ground and made a bee-line for them. I lost more than a few minutes
but felt somewhat better. I climbed the gate and back on the trail I
put my ipod on and tried to run hard, hoping my stomach would now
settle. Cramps grabbed me periodically but with the Angels blasting
in my ears I climbed to Caves Road and set about finishing this race.
The undulations on the singletrack suited me fine but cramps stopped
me from getting any rhythm going. I kept hanging on behind Moh and
another guy who had repassed me while I was in the loo. Past the
cabins and I looked at my watch. I was still a chance at sub 5 hours.
But I would have to run hard. My calves were getting sore from the
twisting on the rough descants. I knew the long, steep final descent
was really going to hurt. I turned the music up and pushed hard. The
track started plummeting down into the valley. I was flying over the
loose rocks, past runners picking their path cautiously down the
trail. My calves screamed with each wrenching twist or roll of my
ankle on the rough terrain. Past Moh and his mate. Past a lot of
other runners. Onto the narrow path. Someone shouted a warning to me.
I had pulled my earphones off to hear the cheers rising up from the
finish-line far below. There was no easing back. I hit the little
rise just before the cobblestones. Another photographer carefully
placed to catch my pain. A young guy I had been leapfrogging for an
hour or more slotted in behind me. He saw me look at my watch as we
hit the made path. "Will we make it?" he asked. "I won't die
wondering," I replied as I grabbed the handrail to sling myself
around the hairpin corner. Bam, bam, bam. My stiff legs jammed into
the hard surface as fast as i could make them. Another photographer.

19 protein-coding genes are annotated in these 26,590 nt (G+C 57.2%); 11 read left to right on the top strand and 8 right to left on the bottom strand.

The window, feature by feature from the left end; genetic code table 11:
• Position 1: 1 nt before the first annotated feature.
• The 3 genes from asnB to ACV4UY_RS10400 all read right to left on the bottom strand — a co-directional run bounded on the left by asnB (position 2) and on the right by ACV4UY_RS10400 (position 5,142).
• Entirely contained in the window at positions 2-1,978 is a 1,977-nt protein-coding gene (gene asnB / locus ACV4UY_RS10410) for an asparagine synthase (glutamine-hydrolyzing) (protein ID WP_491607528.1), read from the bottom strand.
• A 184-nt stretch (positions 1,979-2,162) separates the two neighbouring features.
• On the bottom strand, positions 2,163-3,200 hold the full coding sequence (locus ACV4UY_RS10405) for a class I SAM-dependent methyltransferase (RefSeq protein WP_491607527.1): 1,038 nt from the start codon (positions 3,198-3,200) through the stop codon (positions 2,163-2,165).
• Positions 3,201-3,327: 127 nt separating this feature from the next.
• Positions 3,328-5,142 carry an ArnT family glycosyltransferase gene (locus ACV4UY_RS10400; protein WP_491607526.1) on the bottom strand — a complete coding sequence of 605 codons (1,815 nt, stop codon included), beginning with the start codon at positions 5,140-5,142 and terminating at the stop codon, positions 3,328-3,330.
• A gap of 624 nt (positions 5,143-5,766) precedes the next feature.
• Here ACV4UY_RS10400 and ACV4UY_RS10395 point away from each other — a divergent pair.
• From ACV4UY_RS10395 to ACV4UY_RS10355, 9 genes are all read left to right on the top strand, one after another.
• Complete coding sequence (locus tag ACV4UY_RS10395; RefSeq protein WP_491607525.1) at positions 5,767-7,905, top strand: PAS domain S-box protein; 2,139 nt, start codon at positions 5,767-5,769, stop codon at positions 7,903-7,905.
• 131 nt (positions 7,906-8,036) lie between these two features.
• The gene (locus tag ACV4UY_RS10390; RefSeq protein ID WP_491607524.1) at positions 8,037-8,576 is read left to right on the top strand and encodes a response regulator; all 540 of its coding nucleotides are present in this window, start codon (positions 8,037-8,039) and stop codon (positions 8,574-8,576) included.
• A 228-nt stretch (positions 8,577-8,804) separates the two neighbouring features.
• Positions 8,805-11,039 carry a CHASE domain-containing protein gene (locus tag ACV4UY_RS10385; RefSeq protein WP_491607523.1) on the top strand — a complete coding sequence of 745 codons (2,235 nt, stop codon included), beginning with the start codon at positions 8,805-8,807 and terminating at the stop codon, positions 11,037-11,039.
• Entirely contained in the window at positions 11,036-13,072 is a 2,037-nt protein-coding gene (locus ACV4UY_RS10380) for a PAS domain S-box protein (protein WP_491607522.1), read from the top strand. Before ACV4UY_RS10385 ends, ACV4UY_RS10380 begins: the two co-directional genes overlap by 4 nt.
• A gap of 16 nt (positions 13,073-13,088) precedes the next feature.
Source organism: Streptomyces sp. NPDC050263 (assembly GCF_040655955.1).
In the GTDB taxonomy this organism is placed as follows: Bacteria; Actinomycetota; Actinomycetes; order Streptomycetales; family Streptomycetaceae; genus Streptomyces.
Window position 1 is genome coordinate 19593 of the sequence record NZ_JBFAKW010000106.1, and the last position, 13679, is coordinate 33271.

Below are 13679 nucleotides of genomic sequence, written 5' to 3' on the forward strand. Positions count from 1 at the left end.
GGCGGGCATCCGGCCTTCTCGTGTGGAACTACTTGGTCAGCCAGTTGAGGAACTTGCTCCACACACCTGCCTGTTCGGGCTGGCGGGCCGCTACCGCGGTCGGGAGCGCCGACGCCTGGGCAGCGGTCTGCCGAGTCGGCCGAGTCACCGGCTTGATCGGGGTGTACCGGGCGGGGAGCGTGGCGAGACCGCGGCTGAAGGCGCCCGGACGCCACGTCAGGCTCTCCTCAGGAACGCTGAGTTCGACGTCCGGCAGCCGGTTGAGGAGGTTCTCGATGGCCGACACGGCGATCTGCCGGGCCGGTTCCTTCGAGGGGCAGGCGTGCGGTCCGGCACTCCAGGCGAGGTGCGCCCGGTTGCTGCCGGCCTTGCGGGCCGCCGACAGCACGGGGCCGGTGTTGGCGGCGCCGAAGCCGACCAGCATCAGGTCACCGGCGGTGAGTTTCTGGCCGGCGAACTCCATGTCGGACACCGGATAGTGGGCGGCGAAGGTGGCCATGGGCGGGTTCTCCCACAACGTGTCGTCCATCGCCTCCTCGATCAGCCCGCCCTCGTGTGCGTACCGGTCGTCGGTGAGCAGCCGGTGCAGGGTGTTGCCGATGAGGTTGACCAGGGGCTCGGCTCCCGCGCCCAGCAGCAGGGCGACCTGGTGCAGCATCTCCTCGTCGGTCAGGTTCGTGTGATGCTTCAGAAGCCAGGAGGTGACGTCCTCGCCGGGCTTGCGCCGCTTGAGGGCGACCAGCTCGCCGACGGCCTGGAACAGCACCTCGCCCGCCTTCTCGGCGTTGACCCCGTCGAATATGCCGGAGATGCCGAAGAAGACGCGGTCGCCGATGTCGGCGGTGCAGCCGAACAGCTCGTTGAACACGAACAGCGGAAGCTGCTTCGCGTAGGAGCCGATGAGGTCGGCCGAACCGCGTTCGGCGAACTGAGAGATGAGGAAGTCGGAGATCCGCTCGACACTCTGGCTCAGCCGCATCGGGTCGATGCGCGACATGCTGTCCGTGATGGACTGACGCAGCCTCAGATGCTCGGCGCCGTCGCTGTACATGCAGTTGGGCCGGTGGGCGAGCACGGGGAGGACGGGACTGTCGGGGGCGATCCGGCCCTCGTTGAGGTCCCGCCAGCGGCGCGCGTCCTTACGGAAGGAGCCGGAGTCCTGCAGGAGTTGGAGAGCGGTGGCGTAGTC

I was streaming spittle and sweat as I sucked in big breathes in a
mad pitch for the finish. I braced myself for the final turn off the
stairs onto the road, knowing I would cramp. I did but I grimaced and
pushed for the line. There were people cheering but the noise wasn't
reaching my ears. My legs were screaming but the pain wasn't reaching
my brain. My world was reduced to that timing mat under the finish
clock. I ran as hard as I could and beat 5 hours by about 40 seconds.

I had said I would leave nothing in the tank. I didn't. On a day that
people were PB'ing all over the place I was just glad to finish. No
PB. Just sore legs and satisfaction to have managed to salvage a sub
5 from a very ordinary day. But 6' is about more than the race. The
post race socialising and watching others finish makes it all worth
the effort. That same friend (or ex-friend) gave me another little
pearl when bagging me about my average performance. When asked about
why he doesn't do something else instead he merely said: because I'm
a runner. And that's what I am. And 6' is a great place to run, and
test that theory. I guess I'll just have to "suck this one up". 4:59:19